Our Youth Wild Turkey Hunt is a weekend hunt and we invite all kids, from first time hunters to youth gobble pros to apply for a one of a kind hunt with Matt and The Light Foundation. Participants spend all weekend with us at our Chenoweth Trails facility on Greenville-Nashville Rd; we provide sleeping arrangement and meals. Requirements for participation; 12-17 years old on the day of the hunt, a resident of Darke County, a valid Ohio hunting license and a completed application. Please check the application for dates and essay requirements. Essays are anonymously graded and the top 16 essays are selected to join us for the hunt. In regard to hunting, The Light Foundation will provide professional guides, guns, ammo, blinds and camo hunting vests. Bagging a bird will be up to you. Our 2017 Hunt has ended, we will post the 2018 applications in December.
I was thrilled to be chosen for the 4th time to participate in the Matt Light Turkey Hunt in 2017. I was paired with my now good friend Austin Wolfe and our guide Wade, who I had hunted with two years previously, a very professional turkey caller and hunter from New York.
The three of us left the camp early Saturday morning. On the way to the blind, we flipped a coin to see who would get the first shot at the bird, and I won over Austin. We got a late start because we had trouble finding our blind in the dark, but once we did find it and Wade set up his decoys, we were ready. Thirty minutes later as we were settled in the blind with our guns ready, we heard a turkey roosting in the tree directly above us. Wade then looked at me and Austin and said, “He’s right freaking above us.” Five minutes later, we heard what we thought were three other turkeys, two to our left and one in the field below us. Wade quickly realized the one in the field was another hunter. Shortly after, the birds started coming down from their roost, but Wade knew they would not come to our decoys for a shot because we were directly below them. When the one right above us flew down, it actually hit our blind with its wing. Five minutes later, we heard them running around us not more than fifteen yards away, gobbling and gobbling, we waited patiently for them to come to our open window in the blind, but they never did. We kept circulating around the blind opening windows in the direction they were gobbling, but it just never worked out that day. Even though Saturday was unsuccessful in killing a bird, we felt accomplished because of all the action that we had seen,
We knew when we woke up Sunday, that this was our last chance. Wade had moved the blind, and we had gotten up even earlier to make sure we were settled into the woods. On our way to the blind, we felt the last day pressure, but we were confident in Wade. Thirty minutes into our hunt, we heard birds gobbling. Sure enough, the big Tom that we had heard gobbling the morning before was in the exact same tree. Wade asked me if I had heard him gobbling and I said yes. I told Wade that I could see him strutting in the tree about forty yards in front of us. Wade nearly jumped out of his skin when he realized I was right. We sat for about ten minutes taking pictures and videos, watching him and waiting for him to descend from the tree. Wade said judging by his cocky attitude and the way he was strutting around, it was pretty clear this bird thought he was king of the woods.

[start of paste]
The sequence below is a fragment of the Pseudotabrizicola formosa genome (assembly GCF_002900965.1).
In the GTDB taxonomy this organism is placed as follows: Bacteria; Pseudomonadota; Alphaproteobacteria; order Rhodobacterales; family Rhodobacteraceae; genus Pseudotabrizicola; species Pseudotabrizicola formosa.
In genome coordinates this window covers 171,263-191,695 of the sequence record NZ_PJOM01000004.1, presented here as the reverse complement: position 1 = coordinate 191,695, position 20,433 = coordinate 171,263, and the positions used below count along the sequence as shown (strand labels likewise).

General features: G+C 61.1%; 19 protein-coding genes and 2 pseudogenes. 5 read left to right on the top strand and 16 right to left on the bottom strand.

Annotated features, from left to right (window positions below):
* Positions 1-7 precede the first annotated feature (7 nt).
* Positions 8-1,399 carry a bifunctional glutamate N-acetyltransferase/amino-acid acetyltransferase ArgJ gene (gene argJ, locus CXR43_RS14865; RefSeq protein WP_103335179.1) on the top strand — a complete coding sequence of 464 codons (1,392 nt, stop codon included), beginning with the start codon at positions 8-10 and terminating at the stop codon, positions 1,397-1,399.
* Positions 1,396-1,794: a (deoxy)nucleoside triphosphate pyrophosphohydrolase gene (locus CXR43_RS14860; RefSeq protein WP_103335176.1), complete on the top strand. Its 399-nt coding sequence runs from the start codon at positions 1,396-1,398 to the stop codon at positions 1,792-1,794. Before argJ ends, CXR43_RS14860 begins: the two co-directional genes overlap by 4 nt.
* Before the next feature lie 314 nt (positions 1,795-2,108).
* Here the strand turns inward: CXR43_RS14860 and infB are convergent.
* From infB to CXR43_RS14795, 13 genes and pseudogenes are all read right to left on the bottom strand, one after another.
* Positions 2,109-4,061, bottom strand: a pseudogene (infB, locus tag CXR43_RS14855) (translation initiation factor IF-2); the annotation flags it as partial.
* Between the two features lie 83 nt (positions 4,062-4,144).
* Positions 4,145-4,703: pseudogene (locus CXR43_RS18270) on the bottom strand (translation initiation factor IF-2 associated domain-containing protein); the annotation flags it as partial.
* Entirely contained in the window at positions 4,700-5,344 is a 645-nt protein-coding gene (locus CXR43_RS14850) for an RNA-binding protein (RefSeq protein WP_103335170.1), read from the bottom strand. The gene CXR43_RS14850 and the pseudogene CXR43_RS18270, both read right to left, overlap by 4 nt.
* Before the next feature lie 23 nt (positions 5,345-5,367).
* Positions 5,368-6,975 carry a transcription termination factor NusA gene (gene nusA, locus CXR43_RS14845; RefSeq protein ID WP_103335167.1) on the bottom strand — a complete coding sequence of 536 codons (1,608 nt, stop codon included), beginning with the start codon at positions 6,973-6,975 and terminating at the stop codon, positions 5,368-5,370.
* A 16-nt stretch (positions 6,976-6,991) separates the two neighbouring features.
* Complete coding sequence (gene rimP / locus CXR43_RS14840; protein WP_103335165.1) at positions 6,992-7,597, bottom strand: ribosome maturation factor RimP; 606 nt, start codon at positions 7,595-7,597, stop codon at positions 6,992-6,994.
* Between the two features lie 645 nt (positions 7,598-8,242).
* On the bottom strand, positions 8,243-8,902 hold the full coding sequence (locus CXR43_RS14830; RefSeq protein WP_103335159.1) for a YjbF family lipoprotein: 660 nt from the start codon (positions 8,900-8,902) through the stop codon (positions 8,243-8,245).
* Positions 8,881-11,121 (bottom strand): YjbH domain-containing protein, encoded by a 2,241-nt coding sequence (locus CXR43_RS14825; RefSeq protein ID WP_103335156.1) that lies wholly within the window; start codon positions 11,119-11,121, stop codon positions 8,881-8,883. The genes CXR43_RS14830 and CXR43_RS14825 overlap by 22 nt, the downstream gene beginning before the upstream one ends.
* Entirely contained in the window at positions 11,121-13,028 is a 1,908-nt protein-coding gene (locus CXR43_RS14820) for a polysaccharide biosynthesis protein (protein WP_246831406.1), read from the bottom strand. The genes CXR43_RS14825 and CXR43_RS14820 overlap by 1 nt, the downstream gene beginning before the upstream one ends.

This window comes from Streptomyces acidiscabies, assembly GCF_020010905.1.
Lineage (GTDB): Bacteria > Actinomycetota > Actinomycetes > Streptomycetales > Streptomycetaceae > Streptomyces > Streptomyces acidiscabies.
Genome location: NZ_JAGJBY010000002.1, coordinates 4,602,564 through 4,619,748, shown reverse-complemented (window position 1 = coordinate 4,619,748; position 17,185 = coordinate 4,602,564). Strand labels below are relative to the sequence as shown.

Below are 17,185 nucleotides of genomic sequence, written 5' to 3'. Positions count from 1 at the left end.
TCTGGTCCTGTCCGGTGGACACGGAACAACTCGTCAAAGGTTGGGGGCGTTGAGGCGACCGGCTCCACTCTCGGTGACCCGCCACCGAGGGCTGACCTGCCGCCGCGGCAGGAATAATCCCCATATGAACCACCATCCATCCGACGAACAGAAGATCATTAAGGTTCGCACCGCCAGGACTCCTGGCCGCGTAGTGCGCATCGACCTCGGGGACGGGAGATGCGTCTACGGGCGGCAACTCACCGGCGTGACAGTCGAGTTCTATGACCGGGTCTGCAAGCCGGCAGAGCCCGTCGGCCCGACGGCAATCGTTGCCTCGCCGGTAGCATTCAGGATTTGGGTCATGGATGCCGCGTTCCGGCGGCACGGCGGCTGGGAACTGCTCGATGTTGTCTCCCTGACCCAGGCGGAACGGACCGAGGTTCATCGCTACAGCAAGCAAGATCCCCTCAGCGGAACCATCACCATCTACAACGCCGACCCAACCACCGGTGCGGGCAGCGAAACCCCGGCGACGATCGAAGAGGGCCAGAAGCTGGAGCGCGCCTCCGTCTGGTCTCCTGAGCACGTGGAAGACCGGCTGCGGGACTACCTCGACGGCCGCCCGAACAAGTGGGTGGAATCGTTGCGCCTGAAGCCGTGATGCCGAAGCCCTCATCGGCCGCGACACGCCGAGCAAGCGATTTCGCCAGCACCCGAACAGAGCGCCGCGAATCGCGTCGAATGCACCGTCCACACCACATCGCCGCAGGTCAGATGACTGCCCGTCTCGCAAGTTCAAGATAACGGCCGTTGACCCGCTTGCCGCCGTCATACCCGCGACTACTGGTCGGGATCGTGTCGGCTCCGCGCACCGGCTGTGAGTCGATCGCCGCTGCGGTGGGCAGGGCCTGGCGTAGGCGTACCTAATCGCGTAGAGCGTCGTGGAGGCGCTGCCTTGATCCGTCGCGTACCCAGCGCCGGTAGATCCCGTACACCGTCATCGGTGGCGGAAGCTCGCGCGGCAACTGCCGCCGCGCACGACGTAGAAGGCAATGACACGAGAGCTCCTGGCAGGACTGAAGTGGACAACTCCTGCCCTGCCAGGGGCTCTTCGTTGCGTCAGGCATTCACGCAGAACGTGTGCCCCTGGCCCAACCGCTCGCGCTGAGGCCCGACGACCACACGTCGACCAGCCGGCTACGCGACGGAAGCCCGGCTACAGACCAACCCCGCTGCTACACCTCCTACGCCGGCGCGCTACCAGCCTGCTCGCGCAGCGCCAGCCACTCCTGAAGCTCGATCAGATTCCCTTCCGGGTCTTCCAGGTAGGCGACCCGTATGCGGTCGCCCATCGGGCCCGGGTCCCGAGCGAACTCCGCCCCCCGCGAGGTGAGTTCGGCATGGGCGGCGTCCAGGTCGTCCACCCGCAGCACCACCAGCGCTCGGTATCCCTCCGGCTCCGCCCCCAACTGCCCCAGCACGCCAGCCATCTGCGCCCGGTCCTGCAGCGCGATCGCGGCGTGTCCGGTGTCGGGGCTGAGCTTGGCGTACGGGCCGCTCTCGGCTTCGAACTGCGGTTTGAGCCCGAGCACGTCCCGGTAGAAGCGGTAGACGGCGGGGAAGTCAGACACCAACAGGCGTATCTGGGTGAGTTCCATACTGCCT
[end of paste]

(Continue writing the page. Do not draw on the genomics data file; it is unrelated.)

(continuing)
Five minutes later, we heard two hens and one other Jake. We heard a squeaky noise coming from the field in front of us, and Wade realized it was once again another hunter. That’s when Austin and I looked at each other and grinned, because we knew the game was on. But, of course, with Wade being the professional that he is, when the bird flew down, it came right to our decoys. Wade nudged me on the knee and told me to get my gun up and ready. Once he saw it come in, he whispered, “It’s a freaking hog! Get ready!” I got my gun trained on the Tom’s head, and Wade asked me if I was ready. I said, ‘Yes.” And he replied with, “Kill him.” I remember squeezing the trigger and the bird dropping so fast that I thought I had missed him. But he started flapping on the ground dead.
We got out of the blind, and shared some handshakes and fist bumps. Wade was the first to the turkey. He looked at the chest and turned around with a big goofy grin on his face. He stuck his hand out and said, “You just killed a triple beard,’ After my initial shock, he explained to me what a great accomplishment this kill was. Wade said that in the twenty years he had been a guide, he had never seen a triple beard.
I’m very thankful for all my experiences at the Matt Light Turkey Hunt. I have made some great friends, learned from experienced guides, and although my hunts have not all been successful, I have had fun every year. Now, I have a story of my own.
Many area businesses have graciously stepped up to support the cause including sponsors: Applegate Livestock, Koenig Equipment, Frank Miller Lumber, Pheasants Forever, Eco-Vehicle Systems, LLC, the Jason Fleming Family, Bob Evans, Gander Mountain, Eikenberry’s IGA, Quaker Boy, Cabela’s, BASF, Aesthetic Finishers, Sharp’s Tavern, MaidRite, Frito Lay, Incorporated, Specialty Hybrid, Jerry’s Laundry, Channel Seed (SonLight), Mote Farm Service, Inc., Syngenta, FOE No. 2177 (Eagles), Thompson Center, Rural King, Bettker Taxidermy, Heavy Shot, and Mycogen. Firearms manufacturer Thompson Center continues to play a significant role, lending product support year after year.